People with limited or no hearing can also benefit from some easy kitchen adaptations. The main issue in the kitchen is the fire alarm. However, there are gadgets that will send visual signals instead of audio ones if there is a fire situation in the kitchen.
People who are deafblind can find vibrating pagers that will alert them of any kitchen happenings, from fire alarms to oven timers. All of these easy fixes will make cooking a much easier, safer and less stressful experience for people with hearing loss.
Don’t be afraid to venture into cooking waters. These kitchen safety tips will keep you safe, so all you need is some inspiration and a good appetite.
Please Note: This is entirely my opinion and may not reflect others who are Deafblind.
There was a recent court case where a Deafblind man, Paul McGann, demanded that Cinemark Theaters provide him with a Tactile Interpreter so he can attend "Gone Girl".
Now I'm wondering how this would work.....
There'll be two interpreters to take turns - not just the dialogue, but screen actions, descriptions of people, places and so on and so forth.
Some of you have seen Captioning - print descriptions of every sound happening:
[dog barks in distance]
[paper rustling on desk]
Then there's audio description for people with vision loss - describing nonverbal happenings on screen, scenery, etc:
Now a Tactile interpreter would have to do BOTH these jobs and the two switch turns (usually every 20 - 30 minutes).
It's just my opinion that this guy is asking for a lot and expecting a lot.
Maybe he can't get access to TASL for movies at home, so he goes after the "big guy" with the money? I don't know his reasoning and I don't care.
I'm sorry, but just be like many other Deaf and Deafblind person who don't want, or can't access, the standard captioning service at the theater and wait for it to come out on DVD and watch it at home.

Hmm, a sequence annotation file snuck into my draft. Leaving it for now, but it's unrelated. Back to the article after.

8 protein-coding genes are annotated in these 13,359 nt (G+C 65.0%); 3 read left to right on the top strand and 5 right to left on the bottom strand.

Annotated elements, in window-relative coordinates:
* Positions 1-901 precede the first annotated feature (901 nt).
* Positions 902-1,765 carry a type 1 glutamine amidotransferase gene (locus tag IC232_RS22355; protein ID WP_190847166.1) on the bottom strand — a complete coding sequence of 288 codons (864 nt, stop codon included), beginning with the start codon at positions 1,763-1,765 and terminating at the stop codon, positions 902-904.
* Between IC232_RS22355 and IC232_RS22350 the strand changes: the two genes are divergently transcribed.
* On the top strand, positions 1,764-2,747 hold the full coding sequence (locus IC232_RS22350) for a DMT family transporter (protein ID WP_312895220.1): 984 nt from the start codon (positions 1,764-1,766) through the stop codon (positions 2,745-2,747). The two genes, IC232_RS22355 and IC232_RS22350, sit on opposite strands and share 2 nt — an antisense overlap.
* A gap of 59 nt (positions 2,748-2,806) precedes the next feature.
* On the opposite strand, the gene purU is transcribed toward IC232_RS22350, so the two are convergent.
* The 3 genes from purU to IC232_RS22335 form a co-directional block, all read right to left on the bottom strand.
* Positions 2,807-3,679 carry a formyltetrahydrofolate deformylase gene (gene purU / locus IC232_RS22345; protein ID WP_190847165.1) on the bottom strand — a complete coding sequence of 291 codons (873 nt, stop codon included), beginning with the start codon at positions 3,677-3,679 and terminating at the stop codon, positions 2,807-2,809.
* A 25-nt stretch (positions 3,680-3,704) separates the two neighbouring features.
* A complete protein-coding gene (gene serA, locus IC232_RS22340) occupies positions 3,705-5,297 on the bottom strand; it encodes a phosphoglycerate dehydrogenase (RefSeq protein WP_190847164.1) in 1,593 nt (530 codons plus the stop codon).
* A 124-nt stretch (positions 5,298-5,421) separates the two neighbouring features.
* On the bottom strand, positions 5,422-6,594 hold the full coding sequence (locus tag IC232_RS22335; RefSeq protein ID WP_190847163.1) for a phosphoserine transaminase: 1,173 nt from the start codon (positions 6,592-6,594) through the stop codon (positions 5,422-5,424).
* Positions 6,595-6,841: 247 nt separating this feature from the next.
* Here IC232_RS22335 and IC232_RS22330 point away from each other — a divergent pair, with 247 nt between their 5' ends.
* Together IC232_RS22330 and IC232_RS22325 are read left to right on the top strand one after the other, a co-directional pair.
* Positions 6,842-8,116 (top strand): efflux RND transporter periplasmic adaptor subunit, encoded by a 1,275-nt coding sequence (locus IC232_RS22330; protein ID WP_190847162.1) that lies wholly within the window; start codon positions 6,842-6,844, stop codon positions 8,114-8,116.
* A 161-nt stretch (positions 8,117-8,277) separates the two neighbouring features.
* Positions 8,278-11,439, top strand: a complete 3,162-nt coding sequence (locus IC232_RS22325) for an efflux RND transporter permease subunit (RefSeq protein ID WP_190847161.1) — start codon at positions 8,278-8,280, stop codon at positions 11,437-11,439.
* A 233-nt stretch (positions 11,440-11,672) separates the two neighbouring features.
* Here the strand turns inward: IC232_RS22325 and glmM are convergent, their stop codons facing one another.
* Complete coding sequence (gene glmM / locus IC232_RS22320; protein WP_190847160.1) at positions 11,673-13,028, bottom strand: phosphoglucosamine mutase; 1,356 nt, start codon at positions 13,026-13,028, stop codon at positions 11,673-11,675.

Pretty soon there'll be technology for Captioning to Braille for television watching available, and then probably adapted for movie theaters as well.
Now I'm all for equal accessibility and everything, but right now, this Deafblind woman is baffled and bothered by this lawsuit. In the current state of things it is an "undue burden" on the owner of that particular theater - not the Parent Company. Sure, the lawsuit names Cinemark, but they'lll just pass it off onto the small business owner of the Pennsylvania theater. If they don't pass it off and absorb the costs themselves, and other DB folks request it - the costs are going to be passed off to the consumers. Moviegoers already pay a ridiculous amount to get into a movie, how would they feel with another price hike?
So, have patience grasshopper.....technology will improve to where we all can enjoy movies without any waiting, without any requests, without any barriers.
.I’ve recently been asked by Sonic Alert to review two of their products.
I was given the Sonic Boom Travel Alarm clock and their NEW Bluetooth Sonic Boom Super Shaker Alarm.